First phase: This was the time when Asian Paints’s market share in the organized market was less than 50% and overall revenues were less than Rs. 5,000crs. The firm had enough scope to further increase market share and keep growing revenues at 20% CAGR in one segment i.e., Paints. Mr. PM Murty took over from promoters in 2009 and APNT’s revenues grew at 19% CAGR and profits grew at 26% CAGR led by doubling of Colour world stores from <12,000 to >24,000 over his tenure from FY09-13.

Second phase: With increasing scale, the leadership at Asian Paints realized the need to make their core business operations more process driven in order to free management bandwidth as well as improve business efficiency. PM Murty’s successor- KBS Anand led this transition by investing ~Rs 3,500crs in automation of paint plants at Rohtak and Khandala, in warehouses and in replenishment etc. Operating Margins resultantly expanded from ~16% to ~19-20% (from 2013 to 2019/20). While the paints business continued to remain core APNT’s core segment, with size and scale the growth slowed down from earlier ~20% to ~15%. This is when seeds for future growth were sown with acquisitions of Sleek (kitchen) & EssEss (bath fittings), 3x increase in Colour Idea stores, and launch of paint consultancies. Two people from the senior management were given the ownership of these initiatives allowing them to satisfy their entrepreneurial ambitions – Satish Kulkarni (services & retailing) and Pragyan Kumar (Kitchen & Bath). By the end of KBS Anand’s tenure (in 2020), paints business became highly process and automation driven and despite the various macro headwinds like Demon, GST etc. the firm crossed Rs. 20,000crs topline with improved profitability.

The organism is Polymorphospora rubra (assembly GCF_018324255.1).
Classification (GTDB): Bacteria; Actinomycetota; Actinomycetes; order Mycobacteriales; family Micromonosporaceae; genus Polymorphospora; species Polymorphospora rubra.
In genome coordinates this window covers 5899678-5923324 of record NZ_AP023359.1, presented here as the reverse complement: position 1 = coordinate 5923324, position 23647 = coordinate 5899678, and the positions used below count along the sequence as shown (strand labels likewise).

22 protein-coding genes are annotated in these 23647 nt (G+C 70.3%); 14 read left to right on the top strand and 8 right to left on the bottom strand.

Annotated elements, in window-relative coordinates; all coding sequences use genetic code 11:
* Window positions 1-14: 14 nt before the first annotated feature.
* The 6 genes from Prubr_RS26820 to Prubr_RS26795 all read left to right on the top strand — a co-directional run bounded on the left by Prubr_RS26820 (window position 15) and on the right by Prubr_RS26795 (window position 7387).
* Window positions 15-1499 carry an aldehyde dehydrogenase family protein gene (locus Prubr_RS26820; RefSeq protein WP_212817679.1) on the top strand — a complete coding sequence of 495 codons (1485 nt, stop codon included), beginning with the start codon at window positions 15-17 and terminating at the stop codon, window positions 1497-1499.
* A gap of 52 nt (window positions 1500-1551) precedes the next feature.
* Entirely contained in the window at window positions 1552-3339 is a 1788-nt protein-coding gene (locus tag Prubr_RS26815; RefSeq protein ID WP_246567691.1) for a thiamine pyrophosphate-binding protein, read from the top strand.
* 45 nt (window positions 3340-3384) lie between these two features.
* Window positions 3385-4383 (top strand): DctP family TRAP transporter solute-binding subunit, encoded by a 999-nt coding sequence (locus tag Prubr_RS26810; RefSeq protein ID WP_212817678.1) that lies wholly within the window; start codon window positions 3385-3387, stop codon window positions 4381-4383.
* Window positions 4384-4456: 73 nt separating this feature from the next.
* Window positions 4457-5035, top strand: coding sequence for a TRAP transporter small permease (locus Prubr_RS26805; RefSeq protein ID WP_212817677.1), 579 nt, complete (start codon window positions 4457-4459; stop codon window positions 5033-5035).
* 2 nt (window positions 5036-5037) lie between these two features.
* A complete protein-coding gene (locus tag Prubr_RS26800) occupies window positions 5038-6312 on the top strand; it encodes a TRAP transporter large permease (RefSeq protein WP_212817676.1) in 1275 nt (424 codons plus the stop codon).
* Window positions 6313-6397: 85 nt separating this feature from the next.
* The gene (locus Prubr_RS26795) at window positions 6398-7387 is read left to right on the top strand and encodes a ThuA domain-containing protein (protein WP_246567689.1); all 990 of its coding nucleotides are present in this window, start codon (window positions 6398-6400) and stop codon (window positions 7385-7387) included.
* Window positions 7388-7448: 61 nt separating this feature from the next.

Third phase: In the third (ongoing) phase KBS Anand’s successor – Amit Syngle inherited a well-oiled core paints business with close to ~55% market share in the organized industry. To ensure the highly talented and ambitious senior managers are not left wanting for new high growth entrepreneurial opportunities, APNT established 5 business verticals viz. Paints, Sleek, EssEss, Home décor stores & Home décor services. Amongst the Top 25 CXOs, almost 10 CXOs (either AVP or GM level) are directly working on one of these new business divisions. Today, in addition to Vishu Goel who is the AVP Paints division, there are 3 AVPs who are working on new businesses – Shyam Swamy (AVP Décor, Services & Retailing), Ashish Rae (Home improvement), and Sameer Salvi (Strategy) – all of whom have been with the firm for 15-25 years. While these businesses contribute <5% to the topline currently, APNT has ensured that the talented human resources available to them did not leave for greener pastures and was in fact utilized in the best way possible for the next era of growth for the paints behemoth.

In similar vein, Titan runs a companywide initiative where all the managers in the firm brainstorm ideas for new business lines. The selected ones are approved by the BOD and Management for incubation and once the business viability is established, the business is spun off into a separate vertical with a separate CEO having the P&L responsibility.